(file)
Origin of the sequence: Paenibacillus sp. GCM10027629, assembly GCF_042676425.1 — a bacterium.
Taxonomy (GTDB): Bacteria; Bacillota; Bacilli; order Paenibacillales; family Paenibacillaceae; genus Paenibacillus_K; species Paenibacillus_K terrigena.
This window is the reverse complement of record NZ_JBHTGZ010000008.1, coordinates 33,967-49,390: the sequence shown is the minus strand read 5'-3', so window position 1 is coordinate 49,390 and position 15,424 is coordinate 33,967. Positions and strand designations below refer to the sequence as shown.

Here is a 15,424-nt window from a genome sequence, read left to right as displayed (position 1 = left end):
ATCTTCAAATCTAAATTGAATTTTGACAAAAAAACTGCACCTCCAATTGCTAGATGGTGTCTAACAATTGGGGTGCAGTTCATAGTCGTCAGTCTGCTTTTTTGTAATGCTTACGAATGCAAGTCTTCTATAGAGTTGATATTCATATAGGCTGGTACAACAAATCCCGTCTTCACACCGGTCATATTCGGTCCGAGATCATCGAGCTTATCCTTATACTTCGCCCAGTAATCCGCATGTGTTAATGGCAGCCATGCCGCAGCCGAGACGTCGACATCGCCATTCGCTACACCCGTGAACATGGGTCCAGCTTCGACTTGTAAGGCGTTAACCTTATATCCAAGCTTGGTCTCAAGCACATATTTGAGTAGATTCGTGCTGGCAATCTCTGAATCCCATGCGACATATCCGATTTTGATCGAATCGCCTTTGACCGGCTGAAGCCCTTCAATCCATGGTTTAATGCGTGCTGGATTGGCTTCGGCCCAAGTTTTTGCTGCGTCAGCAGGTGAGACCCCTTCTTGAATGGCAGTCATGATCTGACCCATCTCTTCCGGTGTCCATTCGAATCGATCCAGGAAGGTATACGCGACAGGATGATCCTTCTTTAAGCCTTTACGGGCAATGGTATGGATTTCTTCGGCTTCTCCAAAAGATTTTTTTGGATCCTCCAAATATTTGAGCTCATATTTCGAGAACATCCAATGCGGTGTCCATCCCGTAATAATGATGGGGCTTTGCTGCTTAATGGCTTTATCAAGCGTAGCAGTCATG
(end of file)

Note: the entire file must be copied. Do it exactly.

Origin of the sequence: Paenibacillus sp. GCM10027629, assembly GCF_042676425.1 — a bacterium.
Taxonomy (GTDB): Bacteria; Bacillota; Bacilli; order Paenibacillales; family Paenibacillaceae; genus Paenibacillus_K; species Paenibacillus_K terrigena.
This window is the reverse complement of record NZ_JBHTGZ010000008.1, coordinates 33,967-49,390: the sequence shown is the minus strand read 5'-3', so window position 1 is coordinate 49,390 and position 15,424 is coordinate 33,967. Positions and strand designations below refer to the sequence as shown.

Here is a 15,424-nt window from a genome sequence, read left to right as displayed (position 1 = left end):
ATCTTCAAATCTAAATTGAATTTTGACAAAAAAACTGCACCTCCAATTGCTAGATGGTGTCTAACAATTGGGGTGCAGTTCATAGTCGTCAGTCTGCTTTTTTGTAATGCTTACGAATGCAAGTCTTCTATAGAGTTGATATTCATATAGGCTGGTACAACAAATCCCGTCTTCACACCGGTCATATTCGGTCCGAGATCATCGAGCTTATCCTTATACTTCGCCCAGTAATCCGCATGTGTTAATGGCAGCCATGCCGCAGCCGAGACGTCGACATCGCCATTCGCTACACCCGTGAACATGGGTCCAGCTTCGACTTGTAAGGCGTTAACCTTATATCCAAGCTTGGTCTCAAGCACATATTTGAGTAGATTCGTGCTGGCAATCTCTGAATCCCATGCGACATATCCGATTTTGATCGAATCGCCTTTGACCGGCTGAAGCCCTTCAATCCATGGTTTAATGCGTGCTGGATTGGCTTCGGCCCAAGTTTTTGCTGCGTCAGCAGGTGAGACCCCTTCTTGAATGGCAGTCATGATCTGACCCATCTCTTCCGGTGTCCATTCGAATCGATCCAGGAAGGTATACGCGACAGGATGATCCTTCTTTAAGCCTTTACGGGCAATGGTATGGATTTCTTCGGCTTCTCCAAAAGATTTTTTTGGATCCTCCAAATATTTGAGCTCATATTTCGAGAACATCCAATGCGGTGTCCATCCCGTAATAATGATGGGGCTTTGCTGCTTAATGGCTTTATCAAGCGTAGCAGTCATG